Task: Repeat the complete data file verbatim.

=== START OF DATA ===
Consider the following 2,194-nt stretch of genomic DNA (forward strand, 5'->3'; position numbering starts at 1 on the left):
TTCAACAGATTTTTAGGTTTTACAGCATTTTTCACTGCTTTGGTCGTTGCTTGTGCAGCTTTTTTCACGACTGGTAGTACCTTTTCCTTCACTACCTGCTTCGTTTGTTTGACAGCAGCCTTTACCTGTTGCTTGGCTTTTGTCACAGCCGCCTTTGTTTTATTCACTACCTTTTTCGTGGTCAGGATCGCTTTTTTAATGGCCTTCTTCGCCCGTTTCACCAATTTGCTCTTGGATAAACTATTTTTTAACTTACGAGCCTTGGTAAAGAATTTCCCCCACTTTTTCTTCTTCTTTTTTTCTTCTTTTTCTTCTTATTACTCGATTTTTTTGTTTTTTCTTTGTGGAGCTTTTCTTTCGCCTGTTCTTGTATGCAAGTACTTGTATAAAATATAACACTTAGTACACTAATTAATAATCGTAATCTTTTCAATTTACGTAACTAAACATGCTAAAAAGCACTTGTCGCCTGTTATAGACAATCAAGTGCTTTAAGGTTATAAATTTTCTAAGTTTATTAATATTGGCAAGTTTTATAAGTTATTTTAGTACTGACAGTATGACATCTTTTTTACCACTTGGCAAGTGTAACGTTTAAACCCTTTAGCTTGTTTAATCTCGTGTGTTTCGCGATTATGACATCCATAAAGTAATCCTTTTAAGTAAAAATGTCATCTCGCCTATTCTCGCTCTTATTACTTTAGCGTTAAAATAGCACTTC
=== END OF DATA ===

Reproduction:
Consider the following 2,194-nt stretch of genomic DNA (forward strand, 5'->3'; position numbering starts at 1 on the left):
TTCAACAGATTTTTAGGTTTTACAGCATTTTTCACTGCTTTGGTCGTTGCTTGTGCAGCTTTTTTCACGACTGGTAGTACCTTTTCCTTCACTACCTGCTTCGTTTGTTTGACAGCAGCCTTTACCTGTTGCTTGGCTTTTGTCACAGCCGCCTTTGTTTTATTCACTACCTTTTTCGTGGTCAGGATCGCTTTTTTAATGGCCTTCTTCGCCCGTTTCACCAATTTGCTCTTGGATAAACTATTTTTTAACTTACGAGCCTTGGTAAAGAATTTCCCCCACTTTTTCTTCTTCTTTTTTTCTTCTTTTTCTTCTTATTACTCGATTTTTTTGTTTTTTCTTTGTGGAGCTTTTCTTTCGCCTGTTCTTGTATGCAAGTACTTGTATAAAATATAACACTTAGTACACTAATTAATAATCGTAATCTTTTCAATTTACGTAACTAAACATGCTAAAAAGCACTTGTCGCCTGTTATAGACAATCAAGTGCTTTAAGGTTATAAATTTTCTAAGTTTATTAATATTGGCAAGTTTTATAAGTTATTTTAGTACTGACAGTATGACATCTTTTTTACCACTTGGCAAGTGTAACGTTTAAACCCTTTAGCTTGTTTAATCTCGTGTGTTTCGCGATTATGACATCCATAAAGTAATCCTTTTAAGTAAAAATGTCATCTCGCCTATTCTCGCTCTTATTACTTTAGCGTTAAAATAGCACTTC